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Pathfinder: Drama

RETURN TO STUDENT LEARNING RESOURCES

 

How to Find Books in the WPCC Library

Graphic of Happy/Sad Theater faces for dramaUse our library catalog, found at one of our catalog terminals near the library entrance or online here. If you are looking for materials about or by a particular author, select “Simple Search” from the Search drop-down menu and enter the author’s last name.  You can also enter a keyword from a particular title that you are interested in.  There is great value in browsing the shelf area where you have found a relevant book, and don’t forget that introductory material to your author’s works can contain valuable literary criticism and biographical information.  Look in the section of the shelves marked PN through PS to find books specifically about Drama, including plays, monologues, and literature.

 

Selected Reference Books

  • Critical Survey of Drama (Ref. PR 623 .C75 1985)
    The first five volumes of this series, with entries organized by author’s last name, provide some general information about the author and the works of that author, including some critical analysis.  The sixth volume contains essays about various forms and aspects of drama, including Staging and Production, Irish Drama, and Television Drama.
  • Dictionary of the Performing Arts (Ref. PN 1579 .M66 1999)
    Gives brief definitions to words of the world of stage art (music, dance, theater, etc.), including many slang and jargon words.
  • The Literary Criticism Series, including:
    Nineteenth-Century Literature Criticism (NCLC) (Ref. PN 761 .N5)
    Contemporary Literary Criticism (CLC) (Ref. PN 771 .C59)
    Twentieth-Century Literary Criticism (TCLC) (Ref. PN 771 .G27)
    Contemporary Authors (CA) (Ref. Z 1224 .C6)
    These series are cross-referenced amongst each other. To find the entries about your author, look in the most recent volume of any of these series (the book at the end of the last shelf containing the series) and find your author in the index of that volume. The abbreviations stand for the various series, CA for Contemporary Authors, CLC for Contemporary Literary Criticism, etc.  A volume number is given for the location in each series, and, in each volume, entries are alphabetical by author.  Included are information about the author’s life, a list of principal works, excerpts of published criticism, and a bibliography of criticism.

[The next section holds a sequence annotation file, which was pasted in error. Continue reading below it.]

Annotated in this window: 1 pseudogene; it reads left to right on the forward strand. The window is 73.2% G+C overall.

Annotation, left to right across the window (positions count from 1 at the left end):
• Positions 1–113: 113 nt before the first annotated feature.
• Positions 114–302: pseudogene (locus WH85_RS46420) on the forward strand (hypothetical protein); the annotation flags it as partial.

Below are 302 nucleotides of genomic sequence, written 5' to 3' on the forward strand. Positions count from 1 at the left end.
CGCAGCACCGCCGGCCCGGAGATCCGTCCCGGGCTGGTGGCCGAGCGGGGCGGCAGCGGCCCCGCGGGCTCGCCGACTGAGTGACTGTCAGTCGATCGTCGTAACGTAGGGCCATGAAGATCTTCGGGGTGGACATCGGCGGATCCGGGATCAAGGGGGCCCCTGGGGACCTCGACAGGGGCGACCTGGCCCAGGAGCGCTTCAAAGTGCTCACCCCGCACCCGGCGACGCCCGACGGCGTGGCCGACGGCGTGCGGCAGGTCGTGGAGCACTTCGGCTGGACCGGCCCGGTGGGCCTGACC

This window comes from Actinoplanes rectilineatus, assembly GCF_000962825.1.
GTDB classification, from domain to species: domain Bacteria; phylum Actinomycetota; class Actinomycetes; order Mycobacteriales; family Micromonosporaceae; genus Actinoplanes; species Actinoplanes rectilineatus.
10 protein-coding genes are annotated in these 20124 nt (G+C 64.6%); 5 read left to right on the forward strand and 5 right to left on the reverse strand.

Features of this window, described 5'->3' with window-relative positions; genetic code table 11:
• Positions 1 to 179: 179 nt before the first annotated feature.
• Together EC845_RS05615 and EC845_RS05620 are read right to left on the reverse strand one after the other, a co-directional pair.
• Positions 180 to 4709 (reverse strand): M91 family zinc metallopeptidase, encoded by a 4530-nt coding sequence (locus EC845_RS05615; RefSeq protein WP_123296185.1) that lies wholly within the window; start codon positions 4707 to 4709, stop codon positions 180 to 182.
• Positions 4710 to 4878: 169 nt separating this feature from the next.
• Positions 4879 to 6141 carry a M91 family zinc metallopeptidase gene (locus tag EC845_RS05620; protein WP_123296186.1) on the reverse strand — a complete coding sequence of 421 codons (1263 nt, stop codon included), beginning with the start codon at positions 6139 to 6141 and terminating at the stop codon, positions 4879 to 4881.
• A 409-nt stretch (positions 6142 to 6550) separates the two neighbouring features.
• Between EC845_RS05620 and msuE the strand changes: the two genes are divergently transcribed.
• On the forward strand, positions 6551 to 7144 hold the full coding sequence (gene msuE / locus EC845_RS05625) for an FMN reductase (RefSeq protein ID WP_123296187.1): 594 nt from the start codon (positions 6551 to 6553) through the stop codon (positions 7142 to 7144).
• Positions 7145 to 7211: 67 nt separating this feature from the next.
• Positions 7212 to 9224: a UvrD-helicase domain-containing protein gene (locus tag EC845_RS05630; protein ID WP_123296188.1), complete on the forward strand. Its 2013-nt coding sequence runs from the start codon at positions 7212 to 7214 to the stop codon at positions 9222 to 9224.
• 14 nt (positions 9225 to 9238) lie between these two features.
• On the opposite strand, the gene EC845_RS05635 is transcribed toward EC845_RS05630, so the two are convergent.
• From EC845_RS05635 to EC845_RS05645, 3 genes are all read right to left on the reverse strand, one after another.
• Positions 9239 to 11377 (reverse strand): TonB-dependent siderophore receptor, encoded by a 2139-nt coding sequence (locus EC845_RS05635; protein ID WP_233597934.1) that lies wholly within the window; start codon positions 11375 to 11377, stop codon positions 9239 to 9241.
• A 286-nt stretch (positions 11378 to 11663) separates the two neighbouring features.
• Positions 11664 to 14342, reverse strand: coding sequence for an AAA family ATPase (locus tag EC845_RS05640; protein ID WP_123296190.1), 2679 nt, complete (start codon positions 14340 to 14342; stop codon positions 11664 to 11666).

(Note:  Authors of the ancient world will not be found in these series.  To find information about these authors, try Greek and Latin Authors 800 B.C.-A.D. 1000 (Ref. PA 31 .G7) or Crowell’s Handbook of Classical Drama (Ref. PA 3024 .H35)
  • Masterplots (Ref. PN 44 .M33 1996) (covers a variety of literary forms, including drama)This series, organized by work title, provides a basic plot outline, critical evaluation, and a bibliography.
  • McGraw-Hill Encyclopedia of World Drama (Ref. PN 1625 .M3)
    Contains entries on individual dramatists (ancient through modern), drama of particular geographical areas, anonymous plays, theatre companies, and genres.
  • The Oxford History of World Cinema (Ref. PN 1993.5 .A1 O96 1997)
    The articles are grouped first by general time period (Silent Cinema 1895-1930, Sound Cinema 1930-1960, and Modern Cinema 1960-1995), then into subheadings within those time periods (Cinema in the Age of Television, for example).  Within those subheadings are sets of articles by individual authors (“The New Hollywood,” for example)

 

Where to Look for Online Periodical Articles

There are two main groups of online databases offered by the library: NC Live and the Academic OneFile.

IMPORTANT: If you want to access these resources from home, you will need to sign a form (available at the circulation desk) to obtain the passwords.

NCLive

NCLive provides access to more than 60 databases. Some are general, covering a wide range of material,

and some are subject-specific. Two good places to begin your search are:

  • For magazine and journal articles, use the Magazine and Journal link under the “Browse by Type” heading. Next you choose your database. Academic Search Premier is recommended. Remember to always choose the “Full Text” option under “Limit your Results”.
  • Literary Reference Center – This database is part of NCLive, but a separate link is on the database web page.  Scroll about half way down the list to locate Literary Reference Center.  You can enter a specific author, work or literary movement.

Thompson Gale Academic OneFile Database

This database provides access to citations, abstracts, and full text articles relating to a wide variety of disciplines, including the study of drama.

You can also search on the World Wide Web for sources, but be careful- many web pages contain wrong, biased, or out-of-date information. You can use the following reference source as a guide to what should be fairly reputable online resources:

  • Theatre Sources Dot Com (call number: REF PN 2052 .C38 2001)

 

Recommended Websites

 

WPCC Print Periodical Subscriptions

The library has a collection of several current subscriptions in print. The following relates to drama in

particular:

update 4/22/14